In a process called "photosynthesis" (the reaction between plants, light, water and carbon dioxide) plants capture sunlight and transform it into chemical energy. This energy can then be converted into electricity, heat, or liquid fuels using a number of different conversion processes.
Biomass is a versatile energy source. Organic matter that is used as a source of biomass energy includes trees, timber waste, wood chips, corn, rice hulls, peanut shells, sugar cane, grass cuttings, leaves, manure, sewage, and municipal solid waste.
All around the world people have used and are using woodstoves to heat their buildings and for cooking - making biomass one of the most common forms of energy.
According to the World Bank, 50-60% of the energy in developing countries of Asia, and 70-90% of the energy in developing countries in Africa comes from wood or biomass, and half the world cooks with wood.
In 2013 biomass energy provides 37% of the UK's renewable energy production, with plant biomass making up 21.6% of the several biomass energy options.
Biomass could supply a large part of the world's energy, through effective forest management, advance harvesting techniques and more efficient stoves and boilers.
The Theory of Biomass Energy
Biomass is made up mainly of the elements carbon and hydrogen; we use technology to free the energy bound up in these chemical compounds.
There are several ways of capturing the stored chemical energy in biomass:
Direct Combustion is the burning of material by direct heat and is the simplest biomass technology and may be very economical if the biomass source is nearby.
Pyrolysis is the thermal degradation of biomass by heat in the absence of oxygen. Biomass is heated to a temperature between 400 and 750°C, but no oxygen is introduced to support combustion resulting in the creation of gas, fuel oil and charcoal.
Anaerobic Digestion converts organic matter to a mixture of methane, the major component of natural gas, and carbon dioxide. Biomass such as waterwaste (sewage), manure, or food processing waste, is mixed with water and fed into a digester tank without air.
Gasification biomass can be used to produce methane through heating or anaerobic digestion. Syngas, a mixture of carbon monoxide and hydrogen, can be derived from biomass.
Alcohol Fermentation fuel alcohol is produced by converting starch to sugar, fermenting the sugar to alcohol, then separating the alcohol water mixture by distillation. Feedstocks such as wheat, barley, potatoes, and waste paper, sawdust, and straw containing sugar, starch, or cellulose can be converted to alcohol by fermentation with yeast.
Landfill Gas is generated by the decay (anaerobic digestion) of buried garbage in landfills. When the organic waste decomposes, it generates gas consisting of approximately 50% methane, the major component of natural gas.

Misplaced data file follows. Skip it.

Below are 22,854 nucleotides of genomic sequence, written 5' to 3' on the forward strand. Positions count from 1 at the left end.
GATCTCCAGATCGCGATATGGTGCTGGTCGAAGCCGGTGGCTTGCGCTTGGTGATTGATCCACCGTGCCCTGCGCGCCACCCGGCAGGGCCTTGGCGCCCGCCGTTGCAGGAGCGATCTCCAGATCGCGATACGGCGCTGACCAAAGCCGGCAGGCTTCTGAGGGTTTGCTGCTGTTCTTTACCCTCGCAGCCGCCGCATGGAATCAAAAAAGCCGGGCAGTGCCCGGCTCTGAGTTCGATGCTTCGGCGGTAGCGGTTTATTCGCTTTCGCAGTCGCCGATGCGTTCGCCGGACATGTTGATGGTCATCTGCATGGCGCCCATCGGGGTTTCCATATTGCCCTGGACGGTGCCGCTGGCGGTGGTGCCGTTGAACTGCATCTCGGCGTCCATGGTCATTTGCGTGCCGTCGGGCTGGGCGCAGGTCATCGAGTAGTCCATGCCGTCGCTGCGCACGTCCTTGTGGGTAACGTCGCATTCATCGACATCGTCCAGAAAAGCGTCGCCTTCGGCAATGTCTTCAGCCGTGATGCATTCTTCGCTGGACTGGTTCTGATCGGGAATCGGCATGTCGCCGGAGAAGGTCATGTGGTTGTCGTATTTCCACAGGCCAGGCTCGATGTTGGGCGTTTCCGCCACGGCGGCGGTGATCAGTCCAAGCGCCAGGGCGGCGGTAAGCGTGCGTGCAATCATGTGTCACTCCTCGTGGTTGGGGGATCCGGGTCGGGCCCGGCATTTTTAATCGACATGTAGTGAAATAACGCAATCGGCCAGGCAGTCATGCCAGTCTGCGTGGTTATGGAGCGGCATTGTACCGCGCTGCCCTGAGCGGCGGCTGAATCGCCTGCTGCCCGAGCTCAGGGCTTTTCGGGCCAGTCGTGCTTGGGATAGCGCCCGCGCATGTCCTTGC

Congeneration is the simultaneous production of more than one form of energy using a single fuel and facility. Biomass cogeneration has more potential growth than biomass generation alone because cogeneration produces both heat and electricity.
Applications of Biomass
Biomass systems range from small stoves used in homes for heating or cooking to large power plants used by centralized utilities to produce electricity.
In residential applications, biomass can be used for space heating or for cooking. Wood is the most common source of fuel, although many different materials are used. New designs for woodstoves can improve the efficiency of the cooking or heating system, decreasing the amount of fuel that is needed.
Industry and businesses use biomass for several purposes including space heating, hot water heating, and electricity generation. Many industrial facilities, such as lumber mills, naturally produce organic waste.
More than 66,000 jobs are supported by the biomass producing industry in the US alone.
Biomass and the Environment
Biomass absorbs carbon dioxide during growth, and emits it during combustion, therefore, it recycles atmospheric carbon and does not add to the greenhouse effect. It also does not contribute much to acid rain as it produces only low levels of sulfur and ash. Nitrous oxide production can be controlled through modern biomass combustion techniques.
Image: Biomass Energy by David Cornwell
Information sourced from:
Renewable energy in 2013 (2013), [online]. Available from: https://www.gov.uk/government/uploads/system/uploads/attachment_data/file/323358/Renewable_energy_in_2013.pdf [accessed 26/07/2015].
Department of Energy and Climate Change (2014), Renewable energy sources, 2013 [online]. Available from: https://www.gov.uk/government/uploads/system/uploads/attachment_data/file/350941/UK_Energy_in_Brief_2014_revised.pdf [accessed 26/07/2015].